I'm using the past tense here, not because the problems have gone away, but because I have some tools at my disposal and because I've become so mindful of my movements and out of necessity, walk very slowly (which usually isn't a bad thing at all). It’s been more than a year since I’ve fallen. I've had some close calls, but with physical supports and mindfulness, I’ve managed to avoid that most unpleasant feeling of taking a tumble without a net.
I started with a cane. Looking back, that was probably the most difficult decision to make, as it signified the first real acknowledgement of disability. At first I used it only when I was out and about. It offers me stability and, as a wise person pointed out to me, it’s a signal to others that I have a physical challenge that isn’t immediately obvious. It was becoming difficult to be in crowds – I get panicky when I feel trapped or when I’m being jostled and the risk of falling greatly increases. Soon I was using the cane most of the time, even in the house.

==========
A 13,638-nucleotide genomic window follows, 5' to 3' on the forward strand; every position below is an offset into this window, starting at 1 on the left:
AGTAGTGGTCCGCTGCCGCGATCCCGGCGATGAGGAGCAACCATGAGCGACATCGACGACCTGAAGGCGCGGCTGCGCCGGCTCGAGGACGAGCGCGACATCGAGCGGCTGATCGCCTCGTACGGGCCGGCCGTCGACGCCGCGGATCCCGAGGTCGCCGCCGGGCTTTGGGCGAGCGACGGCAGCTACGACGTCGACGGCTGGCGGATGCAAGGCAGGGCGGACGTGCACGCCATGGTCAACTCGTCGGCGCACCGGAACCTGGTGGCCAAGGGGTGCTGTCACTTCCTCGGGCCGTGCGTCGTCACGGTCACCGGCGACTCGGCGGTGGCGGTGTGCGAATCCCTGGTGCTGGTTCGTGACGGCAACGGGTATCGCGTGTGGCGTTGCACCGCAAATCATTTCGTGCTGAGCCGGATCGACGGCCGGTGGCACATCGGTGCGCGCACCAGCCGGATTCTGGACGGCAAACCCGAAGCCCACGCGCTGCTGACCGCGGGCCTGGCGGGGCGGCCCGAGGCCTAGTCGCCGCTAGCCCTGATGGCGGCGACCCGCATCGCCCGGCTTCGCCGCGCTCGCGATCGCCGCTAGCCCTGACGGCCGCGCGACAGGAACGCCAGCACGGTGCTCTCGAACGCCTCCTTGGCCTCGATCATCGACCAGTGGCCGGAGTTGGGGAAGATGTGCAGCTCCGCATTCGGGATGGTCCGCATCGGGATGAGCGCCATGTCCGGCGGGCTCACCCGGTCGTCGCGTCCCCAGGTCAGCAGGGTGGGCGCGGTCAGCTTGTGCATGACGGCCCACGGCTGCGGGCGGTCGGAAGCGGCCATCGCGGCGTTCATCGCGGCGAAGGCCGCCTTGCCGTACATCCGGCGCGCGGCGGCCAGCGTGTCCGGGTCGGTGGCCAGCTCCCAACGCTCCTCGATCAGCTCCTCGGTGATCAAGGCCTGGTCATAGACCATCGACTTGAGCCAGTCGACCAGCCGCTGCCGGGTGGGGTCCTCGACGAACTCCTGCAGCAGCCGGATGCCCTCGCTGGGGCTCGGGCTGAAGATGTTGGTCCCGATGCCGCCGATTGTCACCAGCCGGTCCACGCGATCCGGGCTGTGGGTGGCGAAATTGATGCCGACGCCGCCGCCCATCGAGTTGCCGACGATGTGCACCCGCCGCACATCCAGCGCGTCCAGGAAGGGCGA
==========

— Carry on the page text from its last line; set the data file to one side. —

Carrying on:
|Ms. P and I "stroll" around the block|
The point I'm trying to make in this long winded post is how difficult it is to accept disability - and nothing screams disability like canes, walkers and scooters - but once the hurdle is cleared, the tools available to us can improve the quality of life enormously. I could easily become a shut-in. But there's a lot of living to do out there in the world, and I'm so grateful for the tools available to help me do that. And to the people who've encouraged me to take advantage of them and who help make that happen.
Next up: the biggest, fattest tool of all. We get a stair lift installed tomorrow!